Ed of Two Hour Wargames wrote that the Chain Reaction rule-set actually is like a toolbox. I must say, I enjoy the system very much and the variants I introduced in my solo games mostly are just simplifications.
- During each turn, I just activate all the figures of both sides. I only roll two dice at the very start, to see who goes first. I then alternate. The Reaction system guarantees that things don’t get boring and rigid.
- I don’t use the “fast movement” option. My playing space is so small, that I don’t want figures to move too much in a single activation.
- I don’t use the “Outgunned” ruled. Most of my figures are armed with rifles, and those with pistols are stars. Even when I tried more variety, I really don’t mind rolling several exchanges of fire / received fire.
- When the rules require to roll REP dice, I roll D6+REP instead. These are opposed rolls, to see who scores the highest result. Since I roll both sides at the same time (with different colored dice) to me it’s much more convenient to roll tow dice than (say) eight or ten.
- I only place three PEFs on the board (which, I repeat, is very small). I don’t used additional PEFs for buildings. I use my custom PEF resolution tables that are tuned to generate an opposition whose average equals my squad but that is highly variable (I can easily get half, or double, the strength of my squad).
After this first pass of simplification (during the Zurqana campaign) I started a second campaign (Ybeena) with two new types of figures: Aliens and Robots. For this, I heavily stole from Illegal Aliens, a supplement that Ed graciously made freely available.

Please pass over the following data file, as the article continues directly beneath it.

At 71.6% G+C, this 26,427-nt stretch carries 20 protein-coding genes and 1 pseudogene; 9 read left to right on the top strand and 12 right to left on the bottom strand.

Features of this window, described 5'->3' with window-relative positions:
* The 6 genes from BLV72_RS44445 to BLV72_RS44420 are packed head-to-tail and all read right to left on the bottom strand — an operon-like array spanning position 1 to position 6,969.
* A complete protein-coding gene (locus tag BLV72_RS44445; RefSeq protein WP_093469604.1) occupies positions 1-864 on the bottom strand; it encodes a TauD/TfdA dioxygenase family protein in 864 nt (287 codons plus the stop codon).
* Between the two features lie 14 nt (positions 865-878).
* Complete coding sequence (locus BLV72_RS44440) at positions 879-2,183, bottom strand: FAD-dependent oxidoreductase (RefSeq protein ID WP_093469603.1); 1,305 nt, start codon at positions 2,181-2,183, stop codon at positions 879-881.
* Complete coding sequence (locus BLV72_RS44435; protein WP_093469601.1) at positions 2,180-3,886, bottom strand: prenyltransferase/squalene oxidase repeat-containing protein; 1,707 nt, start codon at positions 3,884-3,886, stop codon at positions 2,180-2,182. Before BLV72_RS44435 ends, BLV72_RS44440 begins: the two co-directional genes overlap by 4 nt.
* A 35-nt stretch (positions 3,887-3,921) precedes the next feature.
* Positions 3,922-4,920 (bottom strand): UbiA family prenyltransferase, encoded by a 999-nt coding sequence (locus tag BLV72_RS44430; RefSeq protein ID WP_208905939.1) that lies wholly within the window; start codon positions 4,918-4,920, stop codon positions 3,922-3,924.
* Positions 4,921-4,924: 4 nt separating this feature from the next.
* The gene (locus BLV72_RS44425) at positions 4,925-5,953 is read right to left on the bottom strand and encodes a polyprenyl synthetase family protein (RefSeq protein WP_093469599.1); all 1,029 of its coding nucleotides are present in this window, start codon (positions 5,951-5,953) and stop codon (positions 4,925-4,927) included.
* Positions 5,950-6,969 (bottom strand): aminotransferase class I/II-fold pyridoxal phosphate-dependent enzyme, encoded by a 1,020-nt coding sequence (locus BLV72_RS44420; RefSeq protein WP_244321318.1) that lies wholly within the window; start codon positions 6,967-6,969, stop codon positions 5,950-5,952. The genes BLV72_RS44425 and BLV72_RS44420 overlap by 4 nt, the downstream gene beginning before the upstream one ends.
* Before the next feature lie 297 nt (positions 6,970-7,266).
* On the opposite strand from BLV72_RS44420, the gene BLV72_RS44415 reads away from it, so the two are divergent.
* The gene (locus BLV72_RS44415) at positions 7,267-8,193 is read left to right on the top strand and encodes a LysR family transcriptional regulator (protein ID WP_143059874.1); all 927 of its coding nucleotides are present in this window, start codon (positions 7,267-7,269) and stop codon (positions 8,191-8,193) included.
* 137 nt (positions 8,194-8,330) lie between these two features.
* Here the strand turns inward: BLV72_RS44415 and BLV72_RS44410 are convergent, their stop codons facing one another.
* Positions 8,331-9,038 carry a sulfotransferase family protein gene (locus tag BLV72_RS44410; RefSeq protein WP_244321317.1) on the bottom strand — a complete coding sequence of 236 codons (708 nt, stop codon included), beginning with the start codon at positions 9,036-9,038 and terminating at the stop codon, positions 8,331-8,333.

This PDF provides the details. The first page lists the different types of figures and my custom Potential Enemy Force (PEF) resolution table; the second page provides details for Robots and Aliens. It’s something I have made as a playing-aid for myself: nothing fancy.
The Robots are simple. Being machines, they don’t roll Received Fire or Man Down reactions. The model that can shoot (rockets) only does so once per turn: to reduce book-keeping, I decided it can only shoot during its activation (not as a result of an In Sight test during enemy activation).
They have a custom Damage table (from Illegal Aliens, “Robotic Troopers”) with the fun feature of the Robot occasionally exploding (causing damage similar to a grenade to nearby figures).
Coming up with something playable for the Aliens has been harder. At the end, they turned out to be quite low tech. In my imagination, this is due to their deliberate decision to go hunting for humans without the full power of their superior technology. They mostly fight with “blades” in melee. Once per turn (when they are active, as for the Robots) they can fire their “built-in” eye-ray, which is not very effective anyway (a single Target die).
They have their own reaction tables, basically making them more cold-blooded than humans. Additionally, they must take a test when an enemy or another alien goes down: if they fail the test, they will start feasting on the body and will be distracted for a variable number of turns (this is also derived from “Illegal Aliens”: Lycaon).